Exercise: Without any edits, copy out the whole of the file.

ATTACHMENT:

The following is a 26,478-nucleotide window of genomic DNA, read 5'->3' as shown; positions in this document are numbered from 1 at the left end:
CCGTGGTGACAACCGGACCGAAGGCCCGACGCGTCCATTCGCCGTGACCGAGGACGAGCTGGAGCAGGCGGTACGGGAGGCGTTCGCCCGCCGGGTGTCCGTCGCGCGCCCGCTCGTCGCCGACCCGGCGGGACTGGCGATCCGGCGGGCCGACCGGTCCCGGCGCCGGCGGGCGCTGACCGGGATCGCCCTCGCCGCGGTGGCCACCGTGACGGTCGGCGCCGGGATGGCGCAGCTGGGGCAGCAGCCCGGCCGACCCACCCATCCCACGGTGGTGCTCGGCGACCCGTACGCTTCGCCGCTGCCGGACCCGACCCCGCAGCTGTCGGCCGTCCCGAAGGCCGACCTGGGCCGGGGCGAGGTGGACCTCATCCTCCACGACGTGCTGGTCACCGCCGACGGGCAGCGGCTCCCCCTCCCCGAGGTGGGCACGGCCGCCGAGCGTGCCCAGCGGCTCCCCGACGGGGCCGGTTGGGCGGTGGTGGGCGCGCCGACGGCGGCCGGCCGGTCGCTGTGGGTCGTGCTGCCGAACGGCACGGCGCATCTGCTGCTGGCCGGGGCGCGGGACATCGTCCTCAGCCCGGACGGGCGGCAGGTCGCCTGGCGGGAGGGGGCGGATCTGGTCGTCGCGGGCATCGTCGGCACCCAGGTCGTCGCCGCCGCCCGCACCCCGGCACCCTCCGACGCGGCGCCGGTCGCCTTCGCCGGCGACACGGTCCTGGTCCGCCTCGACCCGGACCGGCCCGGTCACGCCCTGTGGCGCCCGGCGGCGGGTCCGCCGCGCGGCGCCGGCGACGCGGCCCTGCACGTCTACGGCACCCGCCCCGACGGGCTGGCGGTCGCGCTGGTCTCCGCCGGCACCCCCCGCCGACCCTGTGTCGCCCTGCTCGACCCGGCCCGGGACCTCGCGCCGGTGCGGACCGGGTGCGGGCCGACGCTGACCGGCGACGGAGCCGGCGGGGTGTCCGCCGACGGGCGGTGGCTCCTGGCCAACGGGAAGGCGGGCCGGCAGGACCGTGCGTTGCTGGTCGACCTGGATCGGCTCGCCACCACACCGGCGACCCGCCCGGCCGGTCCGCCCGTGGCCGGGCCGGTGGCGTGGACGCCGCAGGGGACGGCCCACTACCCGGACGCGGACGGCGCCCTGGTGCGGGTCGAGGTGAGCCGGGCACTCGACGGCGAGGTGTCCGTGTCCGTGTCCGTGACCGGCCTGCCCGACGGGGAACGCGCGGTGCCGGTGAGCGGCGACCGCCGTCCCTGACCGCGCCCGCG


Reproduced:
The following is a 26,478-nucleotide window of genomic DNA, read 5'->3' as shown; positions in this document are numbered from 1 at the left end:
CCGTGGTGACAACCGGACCGAAGGCCCGACGCGTCCATTCGCCGTGACCGAGGACGAGCTGGAGCAGGCGGTACGGGAGGCGTTCGCCCGCCGGGTGTCCGTCGCGCGCCCGCTCGTCGCCGACCCGGCGGGACTGGCGATCCGGCGGGCCGACCGGTCCCGGCGCCGGCGGGCGCTGACCGGGATCGCCCTCGCCGCGGTGGCCACCGTGACGGTCGGCGCCGGGATGGCGCAGCTGGGGCAGCAGCCCGGCCGACCCACCCATCCCACGGTGGTGCTCGGCGACCCGTACGCTTCGCCGCTGCCGGACCCGACCCCGCAGCTGTCGGCCGTCCCGAAGGCCGACCTGGGCCGGGGCGAGGTGGACCTCATCCTCCACGACGTGCTGGTCACCGCCGACGGGCAGCGGCTCCCCCTCCCCGAGGTGGGCACGGCCGCCGAGCGTGCCCAGCGGCTCCCCGACGGGGCCGGTTGGGCGGTGGTGGGCGCGCCGACGGCGGCCGGCCGGTCGCTGTGGGTCGTGCTGCCGAACGGCACGGCGCATCTGCTGCTGGCCGGGGCGCGGGACATCGTCCTCAGCCCGGACGGGCGGCAGGTCGCCTGGCGGGAGGGGGCGGATCTGGTCGTCGCGGGCATCGTCGGCACCCAGGTCGTCGCCGCCGCCCGCACCCCGGCACCCTCCGACGCGGCGCCGGTCGCCTTCGCCGGCGACACGGTCCTGGTCCGCCTCGACCCGGACCGGCCCGGTCACGCCCTGTGGCGCCCGGCGGCGGGTCCGCCGCGCGGCGCCGGCGACGCGGCCCTGCACGTCTACGGCACCCGCCCCGACGGGCTGGCGGTCGCGCTGGTCTCCGCCGGCACCCCCCGCCGACCCTGTGTCGCCCTGCTCGACCCGGCCCGGGACCTCGCGCCGGTGCGGACCGGGTGCGGGCCGACGCTGACCGGCGACGGAGCCGGCGGGGTGTCCGCCGACGGGCGGTGGCTCCTGGCCAACGGGAAGGCGGGCCGGCAGGACCGTGCGTTGCTGGTCGACCTGGATCGGCTCGCCACCACACCGGCGACCCGCCCGGCCGGTCCGCCCGTGGCCGGGCCGGTGGCGTGGACGCCGCAGGGGACGGCCCACTACCCGGACGCGGACGGCGCCCTGGTGCGGGTCGAGGTGAGCCGGGCACTCGACGGCGAGGTGTCCGTGTCCGTGTCCGTGACCGGCCTGCCCGACGGGGAACGCGCGGTGCCGGTGAGCGGCGACCGCCGTCCCTGACCGCGCCCGCG